Link to the website Sleeveface.com

Teen-Age Time Killers: “How About Guitars?” says This CEO

“You can either stick a guitar or a piano in some people’s hands, or you can stick some pot or some pills or some cigarettes or some booze. Let me know which one is going to reap long term rewards,” he said passionately, “because they both kill time beautifully. So which one do you want your kids to be exposed to? Which one is actually going to be a creative outlet? Because kids by definition are creative, they’re curious.

“Hell of a lot easier, trust me, to learn how to play guitar or piano when you’re seven than when you’re seventeen. It was like learning a new language for me. Our schools need less Ritalin and more guitars.”

Rodger Roeser
President/Owner,
The Eisen Agency

Former Bass Guitarist/Lead Singer of Turning Force

More testimonials from CEOs and business leaders on the importance of music education:

Gustavo Dudamel & The Music Lesson of Passion

Last night we discussed Tavis Smiley’s PBS Special Dudamel: Conducting a Life that profiled the conductor of the L.A. Philharmonic Symphony and examined the many benefits of music education. When you watch Gustavo Dudamel, never is it more evident that a successful life is one that is lived with passion for your work.

One of the 9 Common Lessons of music education that translate into success FROM THE BAND ROOM TO THE BOARD ROOM as identified in my book Everything We Needed to Know About Business, We Learned Playing Music was PASSION.

Here’s an excerpt from the book that includes one of my favorite quotes from Mark Truman regarding passion in the world of business:

9. Passion (Play it With Feeling)
Hand in hand with finding your unique talents is the discovery of your passions. We have too many people on the planet who are square pegs trying to fit into round holes. They have jobs and no purpose, a living but not a life, and they are avoiding the pursuits that they are uniquely qualified to offer to the world due to fear or complacency.

Yet nothing great was ever achieved without passion.

“When it comes to success in business, the first place that people fall down and fail is by refusing to own up to their actual dream. Rock bands teach us that the actual dream is to be world-famous. To play huge arenas and change people’s lives.

“When people come to business, I wish more of them would say that. Your goal is to change the face of the world through what you do. If more people came to the table like 16 year-old rock musicians, they would find a lot more success and a lot more happiness in the success they find.”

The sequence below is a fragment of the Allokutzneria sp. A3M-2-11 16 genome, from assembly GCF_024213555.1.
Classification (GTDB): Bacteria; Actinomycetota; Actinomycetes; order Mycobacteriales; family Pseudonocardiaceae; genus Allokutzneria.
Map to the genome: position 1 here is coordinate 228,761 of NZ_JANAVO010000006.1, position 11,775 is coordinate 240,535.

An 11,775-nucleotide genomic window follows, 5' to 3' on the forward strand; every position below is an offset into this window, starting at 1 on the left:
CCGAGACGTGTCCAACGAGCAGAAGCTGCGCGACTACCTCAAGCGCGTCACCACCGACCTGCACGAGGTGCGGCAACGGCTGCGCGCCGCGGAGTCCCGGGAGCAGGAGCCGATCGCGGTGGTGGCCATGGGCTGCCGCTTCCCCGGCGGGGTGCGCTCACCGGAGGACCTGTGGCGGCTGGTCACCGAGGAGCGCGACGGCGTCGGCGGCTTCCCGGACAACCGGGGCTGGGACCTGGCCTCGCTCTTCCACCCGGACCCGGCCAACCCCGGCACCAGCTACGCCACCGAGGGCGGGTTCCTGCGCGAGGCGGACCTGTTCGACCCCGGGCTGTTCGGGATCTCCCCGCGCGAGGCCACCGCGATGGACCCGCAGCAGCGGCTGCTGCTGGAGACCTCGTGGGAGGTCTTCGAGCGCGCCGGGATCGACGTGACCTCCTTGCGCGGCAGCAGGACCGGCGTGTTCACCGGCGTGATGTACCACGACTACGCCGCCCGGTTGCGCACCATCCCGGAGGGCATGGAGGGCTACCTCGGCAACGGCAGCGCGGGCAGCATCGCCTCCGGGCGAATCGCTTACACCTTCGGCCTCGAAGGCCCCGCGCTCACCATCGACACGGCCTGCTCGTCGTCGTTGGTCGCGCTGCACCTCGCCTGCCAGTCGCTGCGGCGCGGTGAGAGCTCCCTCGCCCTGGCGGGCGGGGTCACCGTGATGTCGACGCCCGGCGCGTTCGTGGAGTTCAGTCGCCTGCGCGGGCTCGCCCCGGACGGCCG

Mark Truman, Executive Director & Founder,
Omniac Education
College entrance consulting, tutoring, and test preparation
Guitarist/Vocalist

Music Education Advocacy Quote of the Day

“Without that creative brain, you’re not going to get great history teachers someday. You’re not going to get great free-thinking politicians and great free-thinking urban designers. Those are the people musicians really are. That’s where that funding should be considered.”

And how many voices aren’t heard because it’s not a real part of the curriculum?”

Joe Santa Maria,
Excerpt from Everything We Needed to Know About Business, We Learned Playing Music
by Craig M. Cortello

Choral Director Magazine

A brief word of thanks to Choral Director magazine for a mention of my book Everything We Needed to Know About Business, We Learned Playing Music in their July 2010 issue. The website and magazine has a number of great resources for Choral Directors and for music education advocates.

Link to Choral Director magazine’s website.

Music Education Advocacy Quick Links

I’ve posted these before, but for quick reference:

“Why Music Education Continues to Lose the Funding Battle” (and why sports programs win)
https://bizmusician.wordpress.com/2010/03/17/why-music-education-continues-to-lose-the-funding-battle-part-i/

“FROM THE BAND ROOM TO THE BOARDROOM…The 9 Common Lessons of Music Education That Translate into Success”
https://bizmusician.wordpress.com/2010/04/06/435/

“CEOs and Business Leaders Interviewed on the importance of music education”
http://www.youtube.com/watch?v=BquzvlLmMYA

Link to Free E-book Everything We Needed to Know About Business, We Learned Playing Music at Google Docs (view or download)

Link to purchase hard copy of Everything We Needed to Know About Business, We Learned Playing Music at Amazon.com